Description: The first objective for this problem in lieu of thesis project was to gather, identify to the lowest practical taxonomic level and organize all available aquatic insects collected from high altitude Colorado aquatic systems during the summers of 1994, 1996, 1998, and 2002 for the University of North Texas Environmental Science Field Course (BIOL 5650). The curated collection will be housed in the Elm Fork Natural History Museum, located at the University of North Texas. The second objective was to provide a summary and discussion of the occurrence and distribution of the aquatic insects collected from Mt. Blanca in 1994, 1996, and 1998 and to create a taxa list of aquatic insects collected from Cochetopa Creek during the summer of 2002.
Contributing Partner: UNT Libraries
The Life History and Contributions to the Ecology of Camelobaetidius variabilis Wiersema 1998 (Ephemeroptera: Baetidae) in Honey Creek, Oklahoma

The Life History and Contributions to the Ecology of Camelobaetidius variabilis Wiersema 1998 (Ephemeroptera: Baetidae) in Honey Creek, Oklahoma

Date: December 2005
Creator: Perry, Heather A.
Description: A study of the life history and ecology of Camelobaetidius variabilis was conducted in Honey Creek, OK from February 2003-April 2004. Nymph development was assessed using changes in external morphology. Laboratory reared nymphs were used to calculate number of degree days to complete development (772 degree days at 20.8° C ±.38° C), which was used to determine voltinism. Field collected nymph microhabitat distribution was used in assessing microhabitat distribution. Nymphal thermoregulation was assessed during the winter and spring by comparing nymphal numbers present in shaded and un-shaded habitats. Camelobaetidius variabilis nymphs showed preference for algal microhabitats during the spring and leaf packs in the winter. Nymphs inhabited leaf packs to increase metabolic rate during the winter. Increased temperatures aid in development of nymphs. Camelobaetidius variabilis exhibited a multivoltine life cycle with six overlapping generations.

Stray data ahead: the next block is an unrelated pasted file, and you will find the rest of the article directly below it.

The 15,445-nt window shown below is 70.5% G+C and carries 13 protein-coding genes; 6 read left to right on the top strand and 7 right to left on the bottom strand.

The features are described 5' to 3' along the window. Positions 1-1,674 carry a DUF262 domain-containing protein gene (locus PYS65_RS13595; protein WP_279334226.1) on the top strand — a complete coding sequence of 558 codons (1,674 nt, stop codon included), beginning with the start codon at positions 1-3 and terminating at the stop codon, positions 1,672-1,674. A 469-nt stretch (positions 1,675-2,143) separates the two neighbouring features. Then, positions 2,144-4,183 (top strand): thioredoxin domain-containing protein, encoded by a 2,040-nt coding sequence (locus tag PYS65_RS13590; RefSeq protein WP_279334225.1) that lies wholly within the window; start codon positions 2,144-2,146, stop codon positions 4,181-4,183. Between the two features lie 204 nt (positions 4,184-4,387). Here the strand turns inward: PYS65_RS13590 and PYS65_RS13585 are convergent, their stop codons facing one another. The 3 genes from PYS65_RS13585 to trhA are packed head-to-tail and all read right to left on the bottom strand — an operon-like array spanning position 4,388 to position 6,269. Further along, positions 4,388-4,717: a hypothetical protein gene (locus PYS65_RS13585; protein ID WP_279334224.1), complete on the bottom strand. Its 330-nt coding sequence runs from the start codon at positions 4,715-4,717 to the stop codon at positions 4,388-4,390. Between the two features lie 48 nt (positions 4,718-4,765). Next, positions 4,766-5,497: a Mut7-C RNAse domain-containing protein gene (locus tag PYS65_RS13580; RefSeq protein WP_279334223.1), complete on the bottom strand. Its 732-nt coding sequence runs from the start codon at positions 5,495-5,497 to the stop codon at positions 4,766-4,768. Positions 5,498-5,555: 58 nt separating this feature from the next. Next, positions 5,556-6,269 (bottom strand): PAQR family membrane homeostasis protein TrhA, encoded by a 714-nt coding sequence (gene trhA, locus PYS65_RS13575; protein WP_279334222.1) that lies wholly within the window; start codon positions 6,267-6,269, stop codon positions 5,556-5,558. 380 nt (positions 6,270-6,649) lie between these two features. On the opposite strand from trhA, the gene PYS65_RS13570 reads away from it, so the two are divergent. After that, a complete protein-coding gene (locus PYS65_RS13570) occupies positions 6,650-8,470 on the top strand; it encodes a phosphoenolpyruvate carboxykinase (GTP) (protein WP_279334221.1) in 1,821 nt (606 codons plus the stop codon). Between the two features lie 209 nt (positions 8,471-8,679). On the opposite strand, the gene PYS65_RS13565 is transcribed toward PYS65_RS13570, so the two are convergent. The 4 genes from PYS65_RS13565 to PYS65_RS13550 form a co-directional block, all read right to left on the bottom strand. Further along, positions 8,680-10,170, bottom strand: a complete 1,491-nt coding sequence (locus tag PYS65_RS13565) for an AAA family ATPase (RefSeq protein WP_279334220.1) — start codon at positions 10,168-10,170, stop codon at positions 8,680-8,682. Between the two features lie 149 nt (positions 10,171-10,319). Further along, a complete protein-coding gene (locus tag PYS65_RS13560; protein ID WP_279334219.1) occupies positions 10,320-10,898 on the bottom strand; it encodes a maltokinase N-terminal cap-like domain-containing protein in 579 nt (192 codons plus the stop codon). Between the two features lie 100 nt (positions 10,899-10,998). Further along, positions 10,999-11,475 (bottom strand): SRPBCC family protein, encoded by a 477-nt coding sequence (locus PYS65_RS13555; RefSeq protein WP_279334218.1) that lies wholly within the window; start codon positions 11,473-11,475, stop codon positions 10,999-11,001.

Contributing Partner: UNT Libraries
Enallagma civile (Odonata: Coengrionidae) life history and production in a west Texas playa

Enallagma civile (Odonata: Coengrionidae) life history and production in a west Texas playa

Date: May 2002
Creator: Booker, Jennifer Suzanne
Description: A life history and productivity study of Enallagma civile was conducted in a playa that was located in the southern High Plains of Texas. Other odonates were also studies to identify their contributions to the habitat.
Contributing Partner: UNT Libraries
Assessing the Spatial and Temporal Distribution of MTBE and BTEX Compounds in Lake Lewisville, Texas February 1999 - February 2000